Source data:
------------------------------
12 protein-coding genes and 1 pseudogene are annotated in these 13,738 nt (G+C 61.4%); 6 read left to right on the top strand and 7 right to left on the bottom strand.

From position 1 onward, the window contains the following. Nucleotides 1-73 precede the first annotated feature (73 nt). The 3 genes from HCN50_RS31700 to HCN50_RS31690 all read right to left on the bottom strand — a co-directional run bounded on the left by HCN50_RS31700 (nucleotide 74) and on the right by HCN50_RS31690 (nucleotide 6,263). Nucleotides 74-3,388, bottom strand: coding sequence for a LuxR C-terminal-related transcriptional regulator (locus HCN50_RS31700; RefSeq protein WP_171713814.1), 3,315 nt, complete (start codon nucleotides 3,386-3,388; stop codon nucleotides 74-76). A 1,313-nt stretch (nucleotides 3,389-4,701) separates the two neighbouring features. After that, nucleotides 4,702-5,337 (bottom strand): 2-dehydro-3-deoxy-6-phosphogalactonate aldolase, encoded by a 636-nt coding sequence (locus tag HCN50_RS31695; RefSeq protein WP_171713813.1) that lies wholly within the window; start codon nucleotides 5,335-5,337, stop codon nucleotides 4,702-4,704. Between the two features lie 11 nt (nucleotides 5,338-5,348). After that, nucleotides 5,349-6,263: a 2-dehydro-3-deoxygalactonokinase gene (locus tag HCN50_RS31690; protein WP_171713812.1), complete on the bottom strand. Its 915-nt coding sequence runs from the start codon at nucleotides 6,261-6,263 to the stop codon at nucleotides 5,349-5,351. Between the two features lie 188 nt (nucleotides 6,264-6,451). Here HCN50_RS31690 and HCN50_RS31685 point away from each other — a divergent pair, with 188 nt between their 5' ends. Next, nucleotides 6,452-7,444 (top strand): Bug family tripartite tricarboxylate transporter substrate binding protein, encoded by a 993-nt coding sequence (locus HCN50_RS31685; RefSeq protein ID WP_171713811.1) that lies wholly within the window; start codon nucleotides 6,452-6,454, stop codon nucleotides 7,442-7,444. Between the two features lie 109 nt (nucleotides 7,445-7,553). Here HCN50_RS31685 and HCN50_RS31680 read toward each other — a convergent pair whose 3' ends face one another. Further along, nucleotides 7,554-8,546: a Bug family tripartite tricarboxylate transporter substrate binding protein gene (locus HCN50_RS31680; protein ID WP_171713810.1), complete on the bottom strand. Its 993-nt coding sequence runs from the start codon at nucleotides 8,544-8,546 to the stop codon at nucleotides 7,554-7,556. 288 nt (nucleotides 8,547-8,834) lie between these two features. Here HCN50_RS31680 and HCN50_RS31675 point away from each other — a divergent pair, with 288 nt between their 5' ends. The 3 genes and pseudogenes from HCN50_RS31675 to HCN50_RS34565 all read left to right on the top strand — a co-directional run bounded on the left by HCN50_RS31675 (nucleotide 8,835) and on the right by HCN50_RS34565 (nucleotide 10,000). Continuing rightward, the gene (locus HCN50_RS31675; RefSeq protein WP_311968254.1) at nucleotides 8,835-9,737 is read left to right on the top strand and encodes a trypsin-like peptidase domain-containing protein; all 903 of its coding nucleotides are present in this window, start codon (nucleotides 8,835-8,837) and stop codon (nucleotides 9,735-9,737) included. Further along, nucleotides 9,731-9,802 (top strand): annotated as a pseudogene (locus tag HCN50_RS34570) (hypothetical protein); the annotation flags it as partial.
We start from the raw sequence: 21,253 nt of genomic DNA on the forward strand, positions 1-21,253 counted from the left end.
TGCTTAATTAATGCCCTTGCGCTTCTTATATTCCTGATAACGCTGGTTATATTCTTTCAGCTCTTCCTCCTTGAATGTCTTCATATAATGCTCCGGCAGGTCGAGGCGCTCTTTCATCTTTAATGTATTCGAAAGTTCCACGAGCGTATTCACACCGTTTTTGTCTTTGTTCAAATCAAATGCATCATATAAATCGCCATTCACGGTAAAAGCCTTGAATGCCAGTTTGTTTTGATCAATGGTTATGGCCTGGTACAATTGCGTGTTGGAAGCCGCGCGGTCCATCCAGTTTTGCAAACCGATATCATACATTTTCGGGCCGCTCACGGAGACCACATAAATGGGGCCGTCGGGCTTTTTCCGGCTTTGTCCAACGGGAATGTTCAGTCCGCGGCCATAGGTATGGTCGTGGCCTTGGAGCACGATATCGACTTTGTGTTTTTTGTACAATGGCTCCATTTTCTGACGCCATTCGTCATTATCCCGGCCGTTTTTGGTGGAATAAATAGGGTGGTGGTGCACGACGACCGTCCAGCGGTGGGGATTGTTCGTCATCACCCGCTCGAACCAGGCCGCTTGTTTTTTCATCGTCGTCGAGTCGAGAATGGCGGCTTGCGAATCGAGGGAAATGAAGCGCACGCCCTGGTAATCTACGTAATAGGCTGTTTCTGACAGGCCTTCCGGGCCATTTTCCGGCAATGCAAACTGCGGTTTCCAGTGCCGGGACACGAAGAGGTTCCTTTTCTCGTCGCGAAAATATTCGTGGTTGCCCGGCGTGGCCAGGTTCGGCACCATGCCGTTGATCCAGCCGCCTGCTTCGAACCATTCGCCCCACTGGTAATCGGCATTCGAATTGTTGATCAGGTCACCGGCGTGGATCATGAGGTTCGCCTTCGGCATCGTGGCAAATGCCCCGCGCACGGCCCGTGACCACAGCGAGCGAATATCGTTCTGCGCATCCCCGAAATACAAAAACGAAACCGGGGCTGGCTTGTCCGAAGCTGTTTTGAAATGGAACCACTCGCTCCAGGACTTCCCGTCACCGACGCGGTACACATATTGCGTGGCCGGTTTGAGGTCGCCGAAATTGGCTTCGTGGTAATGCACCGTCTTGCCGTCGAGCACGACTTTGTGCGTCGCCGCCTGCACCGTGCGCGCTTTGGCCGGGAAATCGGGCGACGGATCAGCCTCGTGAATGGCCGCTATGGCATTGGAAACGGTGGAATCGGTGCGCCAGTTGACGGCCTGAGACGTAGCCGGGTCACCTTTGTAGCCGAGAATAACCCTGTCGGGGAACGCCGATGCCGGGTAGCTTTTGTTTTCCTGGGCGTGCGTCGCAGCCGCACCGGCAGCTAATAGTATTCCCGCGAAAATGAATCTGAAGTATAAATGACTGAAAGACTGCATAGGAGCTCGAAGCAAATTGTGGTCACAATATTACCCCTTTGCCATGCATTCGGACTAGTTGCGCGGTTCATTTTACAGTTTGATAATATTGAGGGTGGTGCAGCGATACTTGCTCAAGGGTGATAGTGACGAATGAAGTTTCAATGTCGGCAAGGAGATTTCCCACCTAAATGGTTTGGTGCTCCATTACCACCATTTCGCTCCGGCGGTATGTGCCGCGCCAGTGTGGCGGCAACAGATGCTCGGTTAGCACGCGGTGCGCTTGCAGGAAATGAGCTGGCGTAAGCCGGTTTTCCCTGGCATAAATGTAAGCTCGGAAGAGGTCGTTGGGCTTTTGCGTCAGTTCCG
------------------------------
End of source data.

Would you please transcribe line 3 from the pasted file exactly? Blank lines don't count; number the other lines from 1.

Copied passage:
We start from the raw sequence: 21,253 nt of genomic DNA on the forward strand, positions 1-21,253 counted from the left end.